Why it’s good to have no religious or political loyalties (at least for me)

This is going to spell trouble.

This is going to spell trouble.

Say you have religious beliefs. I’m totally fine with that. Say you have political beliefs that you hold dear. I’m fine with that too. But dear God, don’t combine the two when you’re in government. You’ll want to shove your beliefs down the nation’s throat, and that’s very harmful in a free society, because everyone has the right to freedom of religion and freedom of speech, even you. If you’re not in government, you can safely mix the two together as long as you don’t brag that your beliefs are the “right” way, when as far as I’m concerned, none of them are the “true way”.

On to why I think having no religious or political loyalties is a good thing. These are two different things, so I’ll split this into two.

Why I have no religious loyalties (and why it’s good)

Let me start by clearing one thing up. I know plenty about religion, but I am in fact an atheist. And no, I’m not one of those arrogant “new atheists”, like Richard Dawkins, and the late Christopher Hitchens. I’m probably one of the last rational atheists around. Either that, or there’s more of us, but they aren’t shown in the media. Furthermore, atheism does not count as a religion. Therefore, being an atheist is not a religious loyalty.

I actually prefer being an atheist because I didn’t like being a Christian. There was only one point in my life when you could call me anything close to Christian, the time when I was 9, after leaving Boston Higashi School. Because I thought I was supposed to, I’d go to church on Sundays (including the Sunday school), hymns and all. The atmosphere in church was actually what made me eventually quit Church. Especially when they were singing the hymns. I have a feeling that hymns were hammering home the message that I may have to die someday. How do you think I would have felt at such an age, especially with the concept of going to Hell on my shoulders?

I would only return twice; once in 2006 (for an RE project), and again in 2010 (for my nephew's christening).

I would only return twice; once in 2006 (for an RE project), and again in 2010 (for my nephew’s christening).

Since then, I grew to hate the concept of being made to believe something that I don’t believe deep down. When I was 10, I wasn’t too shy about getting angry about it, but not in the sophisticated way that I do now. But just because I’m an atheist doesn’t mean I can’t celebrate Christmas. I’ve been doing it for a long time, and I didn’t need religion to do it. This is why I think it’s good to be an atheist; you don’t have to tie yourself to a particular set of rules, especially if you don’t really believe you can follow them. We all have needs, and if I were religious, those needs would be suppressed, and would be bottled up until they grew to sick, twisted levels. That’s what happens to everyone with a religion, whether you’re Christian, Hindu, or even Mormon. As an atheist, I feel like I’m free to do whatever I wanted, and it didn’t cheese off God.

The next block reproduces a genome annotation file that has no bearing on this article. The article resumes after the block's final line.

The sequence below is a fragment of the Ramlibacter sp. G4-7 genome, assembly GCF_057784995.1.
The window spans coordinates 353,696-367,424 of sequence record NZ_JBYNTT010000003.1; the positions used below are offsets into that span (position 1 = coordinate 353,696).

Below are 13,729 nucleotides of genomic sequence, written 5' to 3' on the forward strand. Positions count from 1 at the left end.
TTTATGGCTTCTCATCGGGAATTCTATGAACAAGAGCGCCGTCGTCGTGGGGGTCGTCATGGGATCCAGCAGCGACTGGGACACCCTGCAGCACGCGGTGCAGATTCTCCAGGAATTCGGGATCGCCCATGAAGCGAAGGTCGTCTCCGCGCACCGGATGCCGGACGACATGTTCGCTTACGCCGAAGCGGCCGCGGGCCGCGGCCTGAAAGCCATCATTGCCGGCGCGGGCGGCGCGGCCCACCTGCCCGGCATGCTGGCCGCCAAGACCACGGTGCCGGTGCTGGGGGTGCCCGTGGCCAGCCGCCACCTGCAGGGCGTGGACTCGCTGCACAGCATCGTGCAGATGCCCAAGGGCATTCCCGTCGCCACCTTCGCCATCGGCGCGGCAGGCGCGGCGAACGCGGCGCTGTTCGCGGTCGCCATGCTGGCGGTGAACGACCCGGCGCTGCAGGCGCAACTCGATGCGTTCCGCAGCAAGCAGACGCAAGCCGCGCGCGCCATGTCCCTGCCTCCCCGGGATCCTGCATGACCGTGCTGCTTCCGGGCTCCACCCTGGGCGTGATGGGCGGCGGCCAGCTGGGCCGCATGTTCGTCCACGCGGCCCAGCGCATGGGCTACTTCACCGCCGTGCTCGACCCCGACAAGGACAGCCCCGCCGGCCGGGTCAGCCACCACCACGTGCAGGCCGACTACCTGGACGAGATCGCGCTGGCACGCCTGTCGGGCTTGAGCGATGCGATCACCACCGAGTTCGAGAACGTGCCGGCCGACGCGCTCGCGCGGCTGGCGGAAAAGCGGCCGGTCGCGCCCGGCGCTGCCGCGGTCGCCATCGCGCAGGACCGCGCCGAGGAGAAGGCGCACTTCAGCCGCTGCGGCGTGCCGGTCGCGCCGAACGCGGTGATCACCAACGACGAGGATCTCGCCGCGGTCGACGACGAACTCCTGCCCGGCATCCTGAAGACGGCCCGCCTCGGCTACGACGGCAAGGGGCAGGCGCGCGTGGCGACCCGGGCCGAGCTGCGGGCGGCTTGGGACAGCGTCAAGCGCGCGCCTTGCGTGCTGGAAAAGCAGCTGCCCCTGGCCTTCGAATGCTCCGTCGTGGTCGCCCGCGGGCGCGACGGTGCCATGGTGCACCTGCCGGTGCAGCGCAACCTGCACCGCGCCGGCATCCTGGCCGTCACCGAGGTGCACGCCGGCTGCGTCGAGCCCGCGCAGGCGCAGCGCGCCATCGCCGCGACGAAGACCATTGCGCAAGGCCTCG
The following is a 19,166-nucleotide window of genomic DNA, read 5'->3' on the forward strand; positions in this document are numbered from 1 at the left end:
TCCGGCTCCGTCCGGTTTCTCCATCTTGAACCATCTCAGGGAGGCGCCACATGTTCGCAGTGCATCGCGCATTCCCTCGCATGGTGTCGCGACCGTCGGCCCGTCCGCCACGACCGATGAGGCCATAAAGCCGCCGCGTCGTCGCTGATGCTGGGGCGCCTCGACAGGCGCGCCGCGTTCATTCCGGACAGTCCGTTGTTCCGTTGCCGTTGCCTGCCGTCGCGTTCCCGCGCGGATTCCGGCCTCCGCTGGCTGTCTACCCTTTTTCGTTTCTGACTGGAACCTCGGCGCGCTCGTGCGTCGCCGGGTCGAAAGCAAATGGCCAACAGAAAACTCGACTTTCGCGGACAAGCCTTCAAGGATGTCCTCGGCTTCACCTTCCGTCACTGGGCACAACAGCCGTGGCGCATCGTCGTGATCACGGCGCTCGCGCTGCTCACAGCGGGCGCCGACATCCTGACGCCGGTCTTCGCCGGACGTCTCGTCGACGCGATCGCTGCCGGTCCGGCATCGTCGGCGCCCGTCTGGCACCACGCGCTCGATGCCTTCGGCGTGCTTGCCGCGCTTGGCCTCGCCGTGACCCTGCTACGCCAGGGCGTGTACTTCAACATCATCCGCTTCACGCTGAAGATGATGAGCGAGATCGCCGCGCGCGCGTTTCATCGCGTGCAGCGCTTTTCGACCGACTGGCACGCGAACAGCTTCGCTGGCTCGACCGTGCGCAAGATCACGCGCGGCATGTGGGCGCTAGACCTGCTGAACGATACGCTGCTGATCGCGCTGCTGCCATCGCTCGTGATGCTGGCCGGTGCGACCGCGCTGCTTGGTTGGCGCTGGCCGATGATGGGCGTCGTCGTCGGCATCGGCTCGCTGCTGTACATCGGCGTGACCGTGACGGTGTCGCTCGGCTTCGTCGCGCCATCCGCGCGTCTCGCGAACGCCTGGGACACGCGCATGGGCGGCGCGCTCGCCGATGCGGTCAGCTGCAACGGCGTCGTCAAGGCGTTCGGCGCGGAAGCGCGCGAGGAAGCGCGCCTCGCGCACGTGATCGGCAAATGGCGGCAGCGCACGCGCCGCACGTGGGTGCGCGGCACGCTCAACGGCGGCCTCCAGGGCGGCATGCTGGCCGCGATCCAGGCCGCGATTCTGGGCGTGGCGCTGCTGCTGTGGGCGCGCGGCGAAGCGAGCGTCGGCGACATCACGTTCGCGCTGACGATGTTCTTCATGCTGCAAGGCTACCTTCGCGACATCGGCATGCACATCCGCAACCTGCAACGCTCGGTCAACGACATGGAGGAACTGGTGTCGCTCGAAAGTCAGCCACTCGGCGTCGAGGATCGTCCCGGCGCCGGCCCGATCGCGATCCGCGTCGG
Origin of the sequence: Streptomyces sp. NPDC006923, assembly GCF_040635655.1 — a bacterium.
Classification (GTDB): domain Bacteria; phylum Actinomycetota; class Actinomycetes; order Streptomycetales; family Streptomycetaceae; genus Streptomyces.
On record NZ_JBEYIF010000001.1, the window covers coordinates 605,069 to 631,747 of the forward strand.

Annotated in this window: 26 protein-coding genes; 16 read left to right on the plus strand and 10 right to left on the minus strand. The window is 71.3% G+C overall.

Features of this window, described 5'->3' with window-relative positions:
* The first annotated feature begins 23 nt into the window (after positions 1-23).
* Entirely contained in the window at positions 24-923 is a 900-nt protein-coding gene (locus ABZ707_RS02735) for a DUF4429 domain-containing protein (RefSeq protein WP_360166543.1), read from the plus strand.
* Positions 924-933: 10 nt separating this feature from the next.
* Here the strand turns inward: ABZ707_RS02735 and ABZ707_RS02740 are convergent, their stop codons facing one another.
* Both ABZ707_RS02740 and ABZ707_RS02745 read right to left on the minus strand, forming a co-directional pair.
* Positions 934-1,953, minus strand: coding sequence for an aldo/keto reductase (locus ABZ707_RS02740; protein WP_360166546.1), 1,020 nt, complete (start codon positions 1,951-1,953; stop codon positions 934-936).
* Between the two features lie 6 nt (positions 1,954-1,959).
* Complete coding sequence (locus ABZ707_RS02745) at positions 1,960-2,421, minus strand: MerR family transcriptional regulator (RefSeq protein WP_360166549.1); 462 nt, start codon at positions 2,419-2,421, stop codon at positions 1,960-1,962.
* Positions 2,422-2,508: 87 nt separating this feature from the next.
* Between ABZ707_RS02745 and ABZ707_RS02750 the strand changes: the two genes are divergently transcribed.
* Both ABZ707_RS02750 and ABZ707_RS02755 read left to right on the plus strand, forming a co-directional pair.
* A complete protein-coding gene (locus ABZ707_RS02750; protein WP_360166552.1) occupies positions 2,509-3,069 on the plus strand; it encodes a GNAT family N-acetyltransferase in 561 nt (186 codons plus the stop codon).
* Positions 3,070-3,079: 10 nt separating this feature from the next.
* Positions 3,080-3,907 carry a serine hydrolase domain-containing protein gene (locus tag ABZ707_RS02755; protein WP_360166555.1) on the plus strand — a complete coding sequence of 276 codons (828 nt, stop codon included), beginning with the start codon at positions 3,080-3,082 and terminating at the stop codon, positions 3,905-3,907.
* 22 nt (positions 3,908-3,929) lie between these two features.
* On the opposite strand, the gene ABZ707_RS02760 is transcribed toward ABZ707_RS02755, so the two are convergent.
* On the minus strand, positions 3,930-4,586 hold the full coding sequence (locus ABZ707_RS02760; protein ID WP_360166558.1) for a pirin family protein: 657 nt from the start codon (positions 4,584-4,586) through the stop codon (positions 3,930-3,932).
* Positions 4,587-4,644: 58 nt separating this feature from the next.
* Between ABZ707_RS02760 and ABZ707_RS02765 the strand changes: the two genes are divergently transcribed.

Yet, I sort of feel that God would be far happier with us as a species if we were ourselves. God probably isn’t a physical being who lives in the sky. If God is a strange, intangible feeling we have inside us, then it just wouldn’t care.

Why I have no political loyalties (and why it’s good)

My politics has actually flip-flopped overtime. When I was a kid, I just believed whatever didn’t see me carrying the bricks of guilt and shame. In my early teens, I was a committed liberal; opposing racism wherever it was, but when I was 15, that liberalism was rather pathetic. It was the same liberalism shown by the populist media, the kind which I despise today. Added to that, when I was 16, the last UK election came along. I wasn’t old enough to vote yet, but I was clearly in support of the Liberal Democrats (something I’m ashamed of to this day). Keep in mind, this is the same party which is now in cahoots with the conservatives.

Thanks for crushing whatever faith I had, you big fat jerks!

Thanks for crushing whatever faith I had, you big fat jerks!

As I got older I was a more rational liberal, with various influences contributing to my beliefs. However, after I turned 18, I came to the realization that all political sides are a bunch of con artists after your trust, so they can exploit it. None of them have your interests at heart, contributing to my complete lack of faith in politics, and politicians in general.

And yet, it’s good that I don’t support any political beliefs, because if you don’t support any politician, or any party, then you won’t be falling for their dastardly tricks. Best of all, I can say whatever I want without the worry that I’m somehow “betraying my ideology”. Politics in general turns good people into horrible monsters, and can somehow destroy entire friendships, and rip people apart. Yes, I still hate conservatism, but I hate liberalism even worse than before, primarily because of the false moralism. Without a political loyalty, my mind is free, my morals are real, and I’m not a part of what is essentially just a global-scale version of a toddler’s whinging that does nothing good for humanity. Also, because I feel no obligation to vote, I don’t feel like I’m a cog in the infernal machine of politics.

Even though these are my beliefs, I think anyone can benefit from a lack of religious or political loyalties. If it can do a world of good for me, imagine what it can do for someone else. Then again, you are the one who really chooses your beliefs. Nobody can do that for you, not even me. What choice did you make, and how do feel about it?


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